The Australian private medical insurance sector treats 40 per cent of all the hospital admissions with tax incentives costing the nation’s government 7 per cent of its total healthcare spend.
Speaking at the Association of Medical Insurance Intermediaries (AMII) conference in London today, Ramsay Health Care UK CEO Mark Page said the mixed public/private approach adopted in his native Australia saw 60 per cent of elective surgery procedures and 60 per cent of cancer procedures undertaken in the private sector.
Australia has 47 per cent of its population holding PMI. It offers tax incentives for those who take it out, and penalties for those who do not, graduated by income and age. A single person under age 65 earning less than AUS$90,000 a year is entitled to a tax break of 27 per cent on PMI premiums, rising to 35.7 per cent for the over 70s. People earning more than AUS$90,000 pay a medicare levy surcharge of between 1 and 1.5 per cent if they do not have PMI.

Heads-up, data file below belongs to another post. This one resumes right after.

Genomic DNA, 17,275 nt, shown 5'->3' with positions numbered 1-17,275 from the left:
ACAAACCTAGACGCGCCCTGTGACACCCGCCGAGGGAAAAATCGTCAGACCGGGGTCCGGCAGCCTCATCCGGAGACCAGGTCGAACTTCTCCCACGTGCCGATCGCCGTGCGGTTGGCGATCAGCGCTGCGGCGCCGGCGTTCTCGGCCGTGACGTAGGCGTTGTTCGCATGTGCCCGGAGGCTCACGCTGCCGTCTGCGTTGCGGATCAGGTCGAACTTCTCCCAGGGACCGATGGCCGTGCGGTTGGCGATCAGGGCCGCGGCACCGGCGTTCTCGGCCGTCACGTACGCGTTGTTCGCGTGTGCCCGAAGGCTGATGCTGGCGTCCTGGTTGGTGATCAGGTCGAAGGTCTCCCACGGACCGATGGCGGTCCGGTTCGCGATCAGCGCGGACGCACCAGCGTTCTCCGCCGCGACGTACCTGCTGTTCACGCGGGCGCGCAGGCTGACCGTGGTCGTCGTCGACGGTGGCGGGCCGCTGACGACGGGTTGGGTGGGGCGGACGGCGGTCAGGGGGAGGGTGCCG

PMI providers are required to publish reasons for their premium increases, which can be overruled by the government.
Page pointed out that in Australia there is no wait time guarantee, so people can wait 18 months to 2 years for certain procedures, driving some people to want to take out cover who might not do so in the UK, where there is an 18-week wait time guarantee.
Page said: “Around 7 per cent of total government healthcare spend is on private healthcare, yet it achieves these big numbers. I am not saying the Australian approach is the answer for the UK. But I do think these big numbers are food for thought. In Australia we have a carrot and stick approach – the carrot is the tax breaks and the stick is the surcharge if you do not take out cover.”